A TROUBLED teen killed herself after telling a pal on the phone: "I'm going to do it", an inquest heard today.
Chloe Davison, 19, was found hanged at her family home in County Durham on December 20.
The teenager was on the phone to her pal telling her "I've got it round my neck, I am going to do it" before the line went dead, the hearing was told.
Emergency crews rushed to her home but were unable to save her and she was declared dead at the scene.
The inquest heard how Chloe had been receiving mental health support since the age of 16 and had a history of self harm and binge drinking.
Before her death, her family had expressed concern about the care she received from the Tees Esk and Wear Valley Foundation Trust, who appeared to have discharged her from a disorders team but failed to appoint a support worker.
Bungling health workers then finally got in touch offering the waitress support during lockdown – four months after she died.
SOCIAL MEDIA OBSESSION
Her family revealed previously how Chloe had become obsessed with the perfect image and would remove photos of herself if they didn't receive enough likes on social media.
She would also ask her family to like her photos as social media "took over her life".
Her mum Clair said she blamed social media "a lot for what has happened."
She told the Newcastle Chronicle: "The impact it has, especially on younger people, can be devastating. Social media took over Chloe's life – whether that be Snapchat or Facebook.
"She struggled socially from being at school so she didn't work. Social media was her way of getting through the day. She didn't go out a lot.
"Younger people need more help and education on social media.
"There are too many people out there who can say what they like because it's not face-to-face."
YOU'RE NOT ALONE
EVERY 90 minutes in the UK a life is lost to suicide.
It doesn't discriminate, touching the lives of people in every corner of society – from the homeless and unemployed to builders and doctors, reality stars and footballers.
It's the biggest killer of people under the age of 35, more deadly than cancer and car crashes.
And men are three times more likely to take their own life than women.
Yet it's rarely spoken of, a taboo that threatens to continue its deadly rampage unless we all stop and take notice, now.
That is why The Sun launched the You're Not Alone campaign.
The aim is that by sharing practical advice, raising awareness and breaking down the barriers people face when talking about their mental health, we can all do our bit to help save lives.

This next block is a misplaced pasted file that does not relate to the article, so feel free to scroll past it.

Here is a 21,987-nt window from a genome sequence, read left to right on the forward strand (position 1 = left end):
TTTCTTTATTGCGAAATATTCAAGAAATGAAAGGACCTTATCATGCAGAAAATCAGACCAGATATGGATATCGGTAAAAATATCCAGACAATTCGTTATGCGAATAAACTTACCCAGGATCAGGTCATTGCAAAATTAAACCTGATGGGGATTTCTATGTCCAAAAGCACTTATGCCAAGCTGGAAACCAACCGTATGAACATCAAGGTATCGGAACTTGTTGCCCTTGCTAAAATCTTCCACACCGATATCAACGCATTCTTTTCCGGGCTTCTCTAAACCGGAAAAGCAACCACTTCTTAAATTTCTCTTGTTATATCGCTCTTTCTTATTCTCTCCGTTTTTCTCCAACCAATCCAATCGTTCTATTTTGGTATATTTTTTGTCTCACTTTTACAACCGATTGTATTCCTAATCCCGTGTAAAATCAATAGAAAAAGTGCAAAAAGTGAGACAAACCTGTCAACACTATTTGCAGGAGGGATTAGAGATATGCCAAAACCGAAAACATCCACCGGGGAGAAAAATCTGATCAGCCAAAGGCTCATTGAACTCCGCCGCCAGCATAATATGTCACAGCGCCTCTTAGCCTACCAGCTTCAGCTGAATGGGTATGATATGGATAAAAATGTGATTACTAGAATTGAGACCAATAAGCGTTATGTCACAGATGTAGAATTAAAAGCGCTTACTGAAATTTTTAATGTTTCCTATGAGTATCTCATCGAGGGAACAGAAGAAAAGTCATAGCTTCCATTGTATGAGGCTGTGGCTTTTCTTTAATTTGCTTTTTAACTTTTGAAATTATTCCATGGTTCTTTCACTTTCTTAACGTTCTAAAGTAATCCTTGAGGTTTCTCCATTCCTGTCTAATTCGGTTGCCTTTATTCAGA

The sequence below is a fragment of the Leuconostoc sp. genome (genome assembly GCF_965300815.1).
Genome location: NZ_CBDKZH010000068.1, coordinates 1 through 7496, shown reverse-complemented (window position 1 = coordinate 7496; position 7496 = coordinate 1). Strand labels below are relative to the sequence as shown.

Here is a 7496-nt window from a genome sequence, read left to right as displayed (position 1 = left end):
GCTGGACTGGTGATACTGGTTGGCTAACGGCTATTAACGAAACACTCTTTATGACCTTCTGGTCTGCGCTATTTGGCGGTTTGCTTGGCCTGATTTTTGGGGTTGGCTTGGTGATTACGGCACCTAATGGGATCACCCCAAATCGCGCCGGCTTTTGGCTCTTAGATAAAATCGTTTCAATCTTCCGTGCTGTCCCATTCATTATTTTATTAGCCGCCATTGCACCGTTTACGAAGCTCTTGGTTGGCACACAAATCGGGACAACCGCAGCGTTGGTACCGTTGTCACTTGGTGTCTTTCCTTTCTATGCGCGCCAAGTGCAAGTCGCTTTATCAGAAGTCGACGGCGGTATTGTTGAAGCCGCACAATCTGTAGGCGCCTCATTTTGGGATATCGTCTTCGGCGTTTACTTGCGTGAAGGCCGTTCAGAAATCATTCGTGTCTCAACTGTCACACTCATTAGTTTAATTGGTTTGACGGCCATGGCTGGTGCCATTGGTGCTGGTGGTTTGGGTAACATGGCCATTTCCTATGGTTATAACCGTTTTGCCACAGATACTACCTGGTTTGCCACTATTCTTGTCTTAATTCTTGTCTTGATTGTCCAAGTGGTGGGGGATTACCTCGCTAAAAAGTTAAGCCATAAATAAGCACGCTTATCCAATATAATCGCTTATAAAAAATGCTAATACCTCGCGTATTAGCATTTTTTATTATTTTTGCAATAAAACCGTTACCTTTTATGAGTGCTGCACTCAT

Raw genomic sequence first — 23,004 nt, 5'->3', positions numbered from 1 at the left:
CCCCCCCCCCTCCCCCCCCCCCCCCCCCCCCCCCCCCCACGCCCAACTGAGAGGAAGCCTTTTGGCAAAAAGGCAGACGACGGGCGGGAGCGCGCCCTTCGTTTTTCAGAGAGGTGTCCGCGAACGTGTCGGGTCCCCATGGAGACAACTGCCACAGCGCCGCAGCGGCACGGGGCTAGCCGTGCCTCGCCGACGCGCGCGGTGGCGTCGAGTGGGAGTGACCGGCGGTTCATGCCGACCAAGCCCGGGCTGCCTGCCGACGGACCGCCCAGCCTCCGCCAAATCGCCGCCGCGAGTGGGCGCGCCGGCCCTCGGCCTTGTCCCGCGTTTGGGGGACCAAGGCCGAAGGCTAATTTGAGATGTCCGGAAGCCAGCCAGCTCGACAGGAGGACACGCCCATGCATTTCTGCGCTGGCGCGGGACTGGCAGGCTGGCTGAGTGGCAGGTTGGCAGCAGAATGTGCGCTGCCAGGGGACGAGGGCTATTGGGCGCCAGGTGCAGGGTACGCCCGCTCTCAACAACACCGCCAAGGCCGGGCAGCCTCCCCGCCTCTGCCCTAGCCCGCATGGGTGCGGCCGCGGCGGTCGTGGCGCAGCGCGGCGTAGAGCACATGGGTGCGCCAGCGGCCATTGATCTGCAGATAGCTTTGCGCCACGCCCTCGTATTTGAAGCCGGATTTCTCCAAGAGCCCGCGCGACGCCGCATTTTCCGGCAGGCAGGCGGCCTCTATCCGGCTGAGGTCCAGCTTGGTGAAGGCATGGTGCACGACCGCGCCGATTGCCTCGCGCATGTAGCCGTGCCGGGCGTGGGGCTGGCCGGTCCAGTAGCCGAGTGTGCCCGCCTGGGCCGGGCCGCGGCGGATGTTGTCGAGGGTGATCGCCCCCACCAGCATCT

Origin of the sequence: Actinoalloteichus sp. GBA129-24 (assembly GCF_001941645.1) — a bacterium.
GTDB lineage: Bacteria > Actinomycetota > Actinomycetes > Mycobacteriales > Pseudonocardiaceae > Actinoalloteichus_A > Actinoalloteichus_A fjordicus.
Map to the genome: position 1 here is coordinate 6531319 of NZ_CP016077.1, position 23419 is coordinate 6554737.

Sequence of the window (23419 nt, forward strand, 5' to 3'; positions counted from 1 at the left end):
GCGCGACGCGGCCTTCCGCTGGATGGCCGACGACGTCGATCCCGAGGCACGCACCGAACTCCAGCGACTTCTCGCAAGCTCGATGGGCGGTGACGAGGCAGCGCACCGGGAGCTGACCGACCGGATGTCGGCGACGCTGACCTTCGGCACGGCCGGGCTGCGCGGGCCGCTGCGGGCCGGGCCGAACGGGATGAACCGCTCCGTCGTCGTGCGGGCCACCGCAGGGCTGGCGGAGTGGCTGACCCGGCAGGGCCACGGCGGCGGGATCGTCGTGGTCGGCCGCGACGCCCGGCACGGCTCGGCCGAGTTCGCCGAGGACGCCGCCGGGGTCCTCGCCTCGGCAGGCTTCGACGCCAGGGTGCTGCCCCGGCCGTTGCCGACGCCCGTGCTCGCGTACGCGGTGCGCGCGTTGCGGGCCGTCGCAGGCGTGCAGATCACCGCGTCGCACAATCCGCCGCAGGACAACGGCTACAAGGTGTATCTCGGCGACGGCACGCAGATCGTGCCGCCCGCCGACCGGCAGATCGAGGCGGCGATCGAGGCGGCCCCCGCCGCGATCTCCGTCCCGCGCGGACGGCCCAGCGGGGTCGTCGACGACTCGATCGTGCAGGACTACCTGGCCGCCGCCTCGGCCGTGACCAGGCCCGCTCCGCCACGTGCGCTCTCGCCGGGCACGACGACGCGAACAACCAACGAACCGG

Let's all vow to ask for help when we need it, and listen out for others… You're Not Alone.
If you, or anyone you know, needs help dealing with mental health problems, the following organisations provide support:
- CALM, www.thecalmzone.net, 0800 585 858
- Heads Together, www.headstogether.org.uk
- Mind, www.mind.org.uk, 0300 123 3393
- Papyrus, www.papyrus-uk.org, 0800 068 41 41
- Samaritans, www.samaritans.org, 116 123
- Movember, www.uk.movember.com
Clair described her "bubbly and hilarious" daughter as the "life and soul of the the party".
Tragically, she was on a rare night out when a bouncer pulled her to one side where police told her Chloe was dead.
She added: "I'd left her at 9pm and she took her own life at around 11.30pm at home. It is all a blur to me now. We were so close, she was my baby."
Chloe's sister Jade had given birth to a baby girl shortly before the tragedy, who Chloe "welcomed her arrival with love and affection."
'SHE DIDN'T FEEL ACCEPTED'
Jade previously told how Chloe was constantly looking for reassurance on social media.
And she believes sites such as Facebook and Snapchat should face greater scrutiny.
Jade told The Sun Online: "Chloe was the type of person who, if she put a picture on Facebook, would ask the whole family to like her picture or would sit with me and ask which one I thought was the best before she would post it.
"She thought she wasn't good enough unless she was getting likes and comments. If she didn't get enough likes, she didn't feel accepted.
"Social media isn't 100 per cent the cause [for her death] but it was a big part because it's too easy for people to sit behind a phone or computer and send nasty messages with no consequences.
"I sat with Chloe many nights when she was crying because someone had said something horrible.
"Chloe didn't see what we saw. She was so beautiful inside and out and would have done absolutely anything for me, her baby niece and the rest of her family."
Durham coroner Crispin Glover recorded a verdict of suicide by hanging.
He said he noted the family's concern about Chloe's apparent discharge from Tees Eask and Wear Valley Trust's Affective Disorders Team on November 18th last year.
He added: "Chloe had a close relationship with her support worker and a replacement support worker had not been appointed prior to her death."
If you are affected by any of the issues raised in this article, please call the Samaritans on (free) 116123
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